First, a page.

Hexagram 48 line 6 says,
‘The well gathers,
Don’t cover it.
There is truth and confidence,
Good fortune from the source.’
Bradford Hatcher, who has dug more wells than your average Yijing scholar, suggests that this is an artesian well, one where the water rises spontaneously. That certainly fits with my experience of the line, and also seems to me to fit with the hexagram it changes to: 57, Subtly Penetrating, with the water flowing unseen through strata deep in the earth.
Only I just noticed something that goes under the capacious heading of, ‘Turns out the people who wrote the Yi knew what they were doing, who’d’ve thought?’
My ‘who’d’ve thought?’ moment came when I looked again at the Wikipedia article on artesian aquifers, while also looking at the paired line: Hexagram 47, Confined, line 1.
(Aside: to find the paired line, draw your hexagram and mark the line that’s changing; then rotate the paper 180 degrees, so that you’re looking at the same pattern of lines from a different angle. If you draw Hexagram 48 with line 6 changing, and then change your angle of view like this, you’ll find yourself looking at 47.1. Same line, different perspective.)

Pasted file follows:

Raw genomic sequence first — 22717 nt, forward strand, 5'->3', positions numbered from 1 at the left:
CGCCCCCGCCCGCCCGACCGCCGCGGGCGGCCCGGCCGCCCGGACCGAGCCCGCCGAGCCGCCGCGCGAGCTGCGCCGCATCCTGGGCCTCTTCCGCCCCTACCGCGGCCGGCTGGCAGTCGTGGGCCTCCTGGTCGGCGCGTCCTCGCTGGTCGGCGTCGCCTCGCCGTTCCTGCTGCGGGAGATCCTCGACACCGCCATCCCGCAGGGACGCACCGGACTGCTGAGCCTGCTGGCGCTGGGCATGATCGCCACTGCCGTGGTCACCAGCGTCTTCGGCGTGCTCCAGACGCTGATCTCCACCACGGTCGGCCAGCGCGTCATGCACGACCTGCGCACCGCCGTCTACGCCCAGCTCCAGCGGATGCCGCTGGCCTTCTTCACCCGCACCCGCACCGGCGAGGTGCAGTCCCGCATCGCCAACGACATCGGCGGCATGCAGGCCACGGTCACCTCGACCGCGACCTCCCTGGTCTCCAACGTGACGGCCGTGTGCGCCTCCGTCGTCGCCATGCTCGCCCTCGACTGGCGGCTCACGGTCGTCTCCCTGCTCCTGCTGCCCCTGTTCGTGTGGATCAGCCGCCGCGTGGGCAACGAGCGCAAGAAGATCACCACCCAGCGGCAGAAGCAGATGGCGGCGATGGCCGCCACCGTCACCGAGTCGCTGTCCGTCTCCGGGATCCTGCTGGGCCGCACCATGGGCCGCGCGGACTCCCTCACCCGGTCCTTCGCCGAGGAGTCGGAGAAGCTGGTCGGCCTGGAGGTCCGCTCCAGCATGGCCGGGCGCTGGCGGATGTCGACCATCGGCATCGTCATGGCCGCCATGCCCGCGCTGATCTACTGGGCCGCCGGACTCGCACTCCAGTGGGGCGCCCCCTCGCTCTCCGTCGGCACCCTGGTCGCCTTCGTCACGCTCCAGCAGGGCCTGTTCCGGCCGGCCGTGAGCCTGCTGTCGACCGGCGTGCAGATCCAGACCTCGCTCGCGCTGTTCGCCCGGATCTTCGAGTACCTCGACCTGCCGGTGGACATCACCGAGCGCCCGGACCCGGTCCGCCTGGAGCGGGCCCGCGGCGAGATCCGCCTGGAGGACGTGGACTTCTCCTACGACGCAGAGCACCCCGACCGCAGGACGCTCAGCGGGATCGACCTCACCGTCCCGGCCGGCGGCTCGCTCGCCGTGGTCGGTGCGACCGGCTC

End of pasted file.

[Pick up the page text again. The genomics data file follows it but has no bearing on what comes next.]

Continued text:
‘Buttocks oppressed with a wooden stick,
Entering into a gloomy valley,
For three years, meeting no-one.’
Each of these lines is in the trigram kan, associated with deep pits and flowing water: line 1 at the very bottom of the valley, line 6 at the top of a water column. Line 1 to line 6 – the most distant of line pairs.
Now… here is a diagram from that Wikipedia article:
(Would you believe it, water trapped in porous rock strata is technically known as a confined aquifer?)
There you have it: at the very bottom of the valley, below the water table, you can dig a ‘gathering well’.
In the cross section, you can see the strata: one flowing line between two containing ‘banks’ of impervious rock, like the lines of kan. Move the uppermost inactive layer, and the water rises. Hexagram 57 describes the way the water seeps inward through the pervious rock; its pair, 58, describes pools and reservoirs, and also rising and breaking through.
The whole thing is not just mentioning an artesian well, it’s showing us a diagram of how it works – watch the line move, and it’s even an animated diagram.
In other news, I have looked at these lines for going on 20 years without noticing any of this. So as I file this observation under, ‘Turns out they knew what they were doing, who’d’ve thought?’ I’ll cross-reference with ‘How much more am I missing?‘